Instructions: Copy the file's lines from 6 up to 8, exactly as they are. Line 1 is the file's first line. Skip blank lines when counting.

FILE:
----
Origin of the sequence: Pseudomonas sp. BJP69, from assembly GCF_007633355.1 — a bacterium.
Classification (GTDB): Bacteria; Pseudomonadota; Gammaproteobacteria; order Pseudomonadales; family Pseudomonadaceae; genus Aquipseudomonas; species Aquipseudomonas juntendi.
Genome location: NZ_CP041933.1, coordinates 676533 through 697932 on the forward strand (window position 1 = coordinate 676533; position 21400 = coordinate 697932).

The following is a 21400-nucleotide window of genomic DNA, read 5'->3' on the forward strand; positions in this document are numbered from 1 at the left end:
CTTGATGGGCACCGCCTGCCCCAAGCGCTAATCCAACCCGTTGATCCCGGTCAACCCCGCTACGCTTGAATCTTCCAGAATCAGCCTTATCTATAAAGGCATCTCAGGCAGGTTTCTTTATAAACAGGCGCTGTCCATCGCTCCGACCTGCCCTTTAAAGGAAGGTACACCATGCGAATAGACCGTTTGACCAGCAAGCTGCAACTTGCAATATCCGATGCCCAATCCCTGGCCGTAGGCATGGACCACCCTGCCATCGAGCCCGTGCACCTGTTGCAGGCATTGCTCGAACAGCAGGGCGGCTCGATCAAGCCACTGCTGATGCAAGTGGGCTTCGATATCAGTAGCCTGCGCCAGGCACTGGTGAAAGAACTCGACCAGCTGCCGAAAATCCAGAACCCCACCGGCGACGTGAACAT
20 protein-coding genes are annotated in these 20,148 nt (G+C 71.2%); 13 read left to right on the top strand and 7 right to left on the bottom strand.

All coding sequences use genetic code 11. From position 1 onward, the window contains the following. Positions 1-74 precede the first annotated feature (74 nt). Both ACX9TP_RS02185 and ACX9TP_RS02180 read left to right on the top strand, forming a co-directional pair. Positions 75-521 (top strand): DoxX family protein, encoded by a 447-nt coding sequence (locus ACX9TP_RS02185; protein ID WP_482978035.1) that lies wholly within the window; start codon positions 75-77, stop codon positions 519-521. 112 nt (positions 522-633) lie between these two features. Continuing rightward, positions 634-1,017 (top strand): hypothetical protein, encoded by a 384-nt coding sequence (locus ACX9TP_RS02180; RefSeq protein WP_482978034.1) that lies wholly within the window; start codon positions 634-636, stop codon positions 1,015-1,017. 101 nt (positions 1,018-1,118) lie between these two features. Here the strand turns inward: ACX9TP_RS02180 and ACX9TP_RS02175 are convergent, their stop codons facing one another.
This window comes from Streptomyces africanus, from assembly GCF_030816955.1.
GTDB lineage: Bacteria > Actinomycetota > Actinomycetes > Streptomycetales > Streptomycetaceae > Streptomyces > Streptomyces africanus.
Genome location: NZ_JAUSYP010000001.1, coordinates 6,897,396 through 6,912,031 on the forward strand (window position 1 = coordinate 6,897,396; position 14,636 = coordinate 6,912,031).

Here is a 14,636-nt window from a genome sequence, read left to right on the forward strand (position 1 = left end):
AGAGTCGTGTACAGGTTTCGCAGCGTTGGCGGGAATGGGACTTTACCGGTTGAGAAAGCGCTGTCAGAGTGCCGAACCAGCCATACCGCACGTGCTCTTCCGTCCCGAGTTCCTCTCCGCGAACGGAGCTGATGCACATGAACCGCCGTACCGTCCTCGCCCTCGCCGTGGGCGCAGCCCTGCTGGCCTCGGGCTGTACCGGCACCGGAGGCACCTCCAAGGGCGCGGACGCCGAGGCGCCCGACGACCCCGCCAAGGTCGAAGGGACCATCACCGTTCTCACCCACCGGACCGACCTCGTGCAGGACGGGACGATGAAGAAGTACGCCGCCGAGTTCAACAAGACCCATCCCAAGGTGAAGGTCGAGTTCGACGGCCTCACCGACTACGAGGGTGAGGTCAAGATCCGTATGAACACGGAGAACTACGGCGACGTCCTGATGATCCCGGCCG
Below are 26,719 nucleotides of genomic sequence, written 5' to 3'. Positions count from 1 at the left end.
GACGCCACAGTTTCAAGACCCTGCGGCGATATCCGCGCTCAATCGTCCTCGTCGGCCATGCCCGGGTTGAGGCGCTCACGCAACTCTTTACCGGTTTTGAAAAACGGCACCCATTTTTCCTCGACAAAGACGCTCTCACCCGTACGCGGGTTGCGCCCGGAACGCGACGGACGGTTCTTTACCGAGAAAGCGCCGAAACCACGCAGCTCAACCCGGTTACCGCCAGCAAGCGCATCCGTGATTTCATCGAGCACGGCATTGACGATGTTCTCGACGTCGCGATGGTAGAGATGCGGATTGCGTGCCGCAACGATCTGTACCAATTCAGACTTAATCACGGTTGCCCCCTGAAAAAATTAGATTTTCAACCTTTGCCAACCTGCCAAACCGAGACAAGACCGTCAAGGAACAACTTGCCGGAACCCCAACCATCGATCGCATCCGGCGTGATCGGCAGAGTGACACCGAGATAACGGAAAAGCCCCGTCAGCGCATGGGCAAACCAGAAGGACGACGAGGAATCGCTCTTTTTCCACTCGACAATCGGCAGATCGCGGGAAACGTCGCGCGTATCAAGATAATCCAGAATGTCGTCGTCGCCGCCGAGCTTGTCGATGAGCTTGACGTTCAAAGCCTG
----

20 protein-coding genes are annotated in these 20,148 nt (G+C 71.2%); 13 read left to right on the top strand and 7 right to left on the bottom strand.

All coding sequences use genetic code 11. From position 1 onward, the window contains the following. Positions 1-74 precede the first annotated feature (74 nt). Both ACX9TP_RS02185 and ACX9TP_RS02180 read left to right on the top strand, forming a co-directional pair. Positions 75-521 (top strand): DoxX family protein, encoded by a 447-nt coding sequence (locus ACX9TP_RS02185; protein ID WP_482978035.1) that lies wholly within the window; start codon positions 75-77, stop codon positions 519-521. 112 nt (positions 522-633) lie between these two features. Continuing rightward, positions 634-1,017 (top strand): hypothetical protein, encoded by a 384-nt coding sequence (locus ACX9TP_RS02180; RefSeq protein WP_482978034.1) that lies wholly within the window; start codon positions 634-636, stop codon positions 1,015-1,017. 101 nt (positions 1,018-1,118) lie between these two features. Here the strand turns inward: ACX9TP_RS02180 and ACX9TP_RS02175 are convergent, their stop codons facing one another.
This window comes from Streptomyces africanus, from assembly GCF_030816955.1.